I Madonnari Shakes Off Cool Weather

Despite Early Morning Rain the Festival Kicks Off in High Gear

Ray Ford

The morning began with wet pavement and worries that the artists might not be able to put chalk to the asphalt.

Roosevelt 2nd graders carefully lay out their designs and begin to work a small part of the overall painting.
Ray Ford

But by 10 a.m. as skies cleared and the ground dried out, chalk dust was flying and the Santa Barbara Mission parking lot was turning into works of art. Started as a fund raising project in 1987 to benefit the Children’s Creative Project, the festival has become one of Santa Barbara’s most popular community events.

Perhaps what is so special about it is the ability to watch each day as the art begins to take shape, the chalk is laid down and the designs begin to take on color and form. Over the three days they transform into something special, then gradually over the next few weeks, moisture, wind and wear wash them away.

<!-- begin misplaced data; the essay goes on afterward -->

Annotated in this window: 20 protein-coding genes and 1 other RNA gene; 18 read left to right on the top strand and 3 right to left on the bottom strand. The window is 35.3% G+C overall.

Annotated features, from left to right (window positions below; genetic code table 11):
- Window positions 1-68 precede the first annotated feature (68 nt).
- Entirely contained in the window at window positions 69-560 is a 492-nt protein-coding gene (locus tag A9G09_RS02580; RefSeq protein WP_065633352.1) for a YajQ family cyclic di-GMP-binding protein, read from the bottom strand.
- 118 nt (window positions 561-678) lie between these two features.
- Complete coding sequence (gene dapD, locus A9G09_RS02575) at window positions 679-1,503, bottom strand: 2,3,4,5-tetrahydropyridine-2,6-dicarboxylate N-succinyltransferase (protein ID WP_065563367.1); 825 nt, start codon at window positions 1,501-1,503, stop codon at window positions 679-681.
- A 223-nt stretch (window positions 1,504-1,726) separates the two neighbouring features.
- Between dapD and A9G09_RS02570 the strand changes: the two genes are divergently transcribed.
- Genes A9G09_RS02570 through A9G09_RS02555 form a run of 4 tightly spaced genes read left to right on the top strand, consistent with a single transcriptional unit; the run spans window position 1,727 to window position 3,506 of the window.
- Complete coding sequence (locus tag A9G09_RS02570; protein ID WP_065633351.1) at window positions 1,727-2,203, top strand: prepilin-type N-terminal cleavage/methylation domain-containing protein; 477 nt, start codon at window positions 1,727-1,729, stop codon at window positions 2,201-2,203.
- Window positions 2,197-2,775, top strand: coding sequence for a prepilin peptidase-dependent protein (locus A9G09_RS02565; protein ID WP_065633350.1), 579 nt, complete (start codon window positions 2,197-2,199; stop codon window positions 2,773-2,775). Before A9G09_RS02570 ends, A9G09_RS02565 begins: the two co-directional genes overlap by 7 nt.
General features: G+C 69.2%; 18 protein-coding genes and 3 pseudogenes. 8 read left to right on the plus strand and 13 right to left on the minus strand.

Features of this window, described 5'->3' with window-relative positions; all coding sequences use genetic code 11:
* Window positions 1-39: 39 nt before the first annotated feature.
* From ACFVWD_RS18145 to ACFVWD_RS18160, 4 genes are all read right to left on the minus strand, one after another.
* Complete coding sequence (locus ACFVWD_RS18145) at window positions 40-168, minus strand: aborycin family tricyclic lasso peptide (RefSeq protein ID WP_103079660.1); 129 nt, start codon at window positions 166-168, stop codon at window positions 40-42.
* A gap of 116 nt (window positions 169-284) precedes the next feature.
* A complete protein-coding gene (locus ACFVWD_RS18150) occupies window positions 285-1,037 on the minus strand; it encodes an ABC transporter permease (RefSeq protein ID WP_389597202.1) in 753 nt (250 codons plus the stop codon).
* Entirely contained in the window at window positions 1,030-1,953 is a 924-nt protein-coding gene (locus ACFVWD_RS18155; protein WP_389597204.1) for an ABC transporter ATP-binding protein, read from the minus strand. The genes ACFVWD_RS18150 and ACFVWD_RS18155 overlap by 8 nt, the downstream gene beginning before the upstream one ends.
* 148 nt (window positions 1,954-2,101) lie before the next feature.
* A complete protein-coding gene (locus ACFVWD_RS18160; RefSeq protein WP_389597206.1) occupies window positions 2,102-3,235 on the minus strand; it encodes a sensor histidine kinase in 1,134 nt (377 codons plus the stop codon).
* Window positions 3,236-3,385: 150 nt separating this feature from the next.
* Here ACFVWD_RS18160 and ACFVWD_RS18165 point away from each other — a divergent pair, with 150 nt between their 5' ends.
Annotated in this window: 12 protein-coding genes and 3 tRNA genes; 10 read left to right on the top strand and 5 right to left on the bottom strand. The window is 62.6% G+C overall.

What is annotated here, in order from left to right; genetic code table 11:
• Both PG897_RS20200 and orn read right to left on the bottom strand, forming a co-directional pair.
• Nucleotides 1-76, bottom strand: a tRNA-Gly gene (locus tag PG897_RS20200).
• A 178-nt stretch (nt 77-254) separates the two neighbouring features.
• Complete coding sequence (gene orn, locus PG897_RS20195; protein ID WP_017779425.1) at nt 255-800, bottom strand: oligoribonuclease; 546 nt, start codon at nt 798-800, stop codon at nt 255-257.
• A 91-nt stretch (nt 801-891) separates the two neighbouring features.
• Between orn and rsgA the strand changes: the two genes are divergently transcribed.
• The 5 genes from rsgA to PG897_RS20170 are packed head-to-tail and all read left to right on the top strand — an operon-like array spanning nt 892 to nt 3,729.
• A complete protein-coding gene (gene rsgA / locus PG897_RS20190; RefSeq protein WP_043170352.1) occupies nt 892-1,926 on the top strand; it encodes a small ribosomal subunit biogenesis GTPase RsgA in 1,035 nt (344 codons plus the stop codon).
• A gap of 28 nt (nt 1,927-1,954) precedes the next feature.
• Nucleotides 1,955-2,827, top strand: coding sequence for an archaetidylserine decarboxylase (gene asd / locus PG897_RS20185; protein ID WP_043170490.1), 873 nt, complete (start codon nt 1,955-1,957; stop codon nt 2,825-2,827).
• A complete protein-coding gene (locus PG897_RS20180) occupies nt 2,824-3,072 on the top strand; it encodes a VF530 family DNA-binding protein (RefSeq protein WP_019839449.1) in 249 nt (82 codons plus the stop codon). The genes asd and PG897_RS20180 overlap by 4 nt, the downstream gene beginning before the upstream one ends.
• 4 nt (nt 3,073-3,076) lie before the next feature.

Though just a small part of what will become a much more complex painting, the sense of what the finished work will be like is already emerging.
Ray Ford

I’ve photographed them over the past 10 years, coming each day – Saturday mornings to see the patterns emerge, that evening to see the progress, then Sunday and Monday to watch the final touches being put on the art, and finally early Tuesday morning to photograph the finished work in the early morning sun (see links to today’s gallery and those from the past below).

What better place to spend the weekend and watch perfection unfold?

Artist applies a variety of shades of a light pastel to create a blend of colors.
Ray Ford
Featured work shows what appear to be heavenly angels with Father Virgil looking over them.
Ray Ford
One would not think this range of color and design would be possible on the cracked surface of the Mission parking lot, yet the artists continue to create works of art of great beauty.
Ray Ford


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